No Second Check for Asylum Claims Certified as Clearly Unfounded

Immigration Minister Robert Jenrick has today announced that it will no longer be necessary for a decision that an asylum or human rights claim is clearly unfounded to be checked by a second caseworker. You can read his written statement to parliament here.

Where an individual is from a designated safe country a claim must be certified as ‘clearly unfounded’ under section 94 of the Nationality, Immigration and Asylum Act 2002, unless a caseworker finds that there is reason to be satisfied that it is a genuine claim. The Labour government in power in 2002 gave an undertaking that every case that fell into this category would be looked at by two caseworkers, and that there would be additional quality checks.

The current government “believes it is important to have procedures in place to ensure that those who make clearly unfounded human rights and asylum claims are quickly removed from the UK”. Now, only one caseworker is required to review these claims so that “those who have no bases to be in the UK can be swiftly removed”.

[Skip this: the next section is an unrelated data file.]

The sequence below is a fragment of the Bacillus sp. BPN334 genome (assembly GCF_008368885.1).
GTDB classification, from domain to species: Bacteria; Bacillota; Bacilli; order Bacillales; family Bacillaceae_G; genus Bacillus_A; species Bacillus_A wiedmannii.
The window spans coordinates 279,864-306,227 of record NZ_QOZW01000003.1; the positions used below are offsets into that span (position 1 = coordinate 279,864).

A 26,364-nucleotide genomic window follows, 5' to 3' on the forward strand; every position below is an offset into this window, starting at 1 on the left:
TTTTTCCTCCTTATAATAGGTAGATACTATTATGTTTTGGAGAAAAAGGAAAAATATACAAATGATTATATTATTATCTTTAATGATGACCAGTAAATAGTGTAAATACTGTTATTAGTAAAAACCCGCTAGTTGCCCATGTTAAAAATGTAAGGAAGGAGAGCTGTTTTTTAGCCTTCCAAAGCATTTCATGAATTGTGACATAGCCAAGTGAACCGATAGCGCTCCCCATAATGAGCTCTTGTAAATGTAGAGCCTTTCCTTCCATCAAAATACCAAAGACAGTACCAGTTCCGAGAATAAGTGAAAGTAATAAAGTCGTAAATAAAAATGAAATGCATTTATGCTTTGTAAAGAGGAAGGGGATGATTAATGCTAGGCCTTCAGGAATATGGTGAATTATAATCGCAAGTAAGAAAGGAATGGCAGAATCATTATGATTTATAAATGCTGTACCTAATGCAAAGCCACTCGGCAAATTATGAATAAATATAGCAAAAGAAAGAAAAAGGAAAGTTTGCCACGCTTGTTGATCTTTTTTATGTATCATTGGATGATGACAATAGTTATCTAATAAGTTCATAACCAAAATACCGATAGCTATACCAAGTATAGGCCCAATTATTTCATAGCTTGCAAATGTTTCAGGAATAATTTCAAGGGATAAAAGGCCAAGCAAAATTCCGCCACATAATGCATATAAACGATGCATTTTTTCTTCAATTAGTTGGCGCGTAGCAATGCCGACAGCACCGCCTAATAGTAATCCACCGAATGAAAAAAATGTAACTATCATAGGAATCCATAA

Read more: Freemovement, https://tinyurl.com/mrya2dhz


Home Office Breaks Promise to Find Homes for Afghan Refugees

he Home Office has quietly U-turned on its commitment to find homes for Afghan refugees in the UK. Victoria Atkins, the former minister for Afghan resettlement, made reassurances in November 2021 that “permanent accommodation is being sourced and will be provided for all Afghans evacuated to the UK”. But on Monday, the Home Office wrote to the majority of the 9,000 Afghans still being temporarily housed in hotels telling them not to expect offers of permanent accommodation. Afghans were told that the Home Office had ended a previous housing policy that promised them a maximum of two offers of “settled accommodation”.
Instead, the letter said, “it is likely that most people will not receive an allocation through the new process, and we encourage you to find your own accommodation wherever possible”. The latest guidance is in stark contrast to remarks made by then prime minister Boris Johnson in August 2021 when announcing “Operation Warm Welcome” for Afghans arriving in the UK.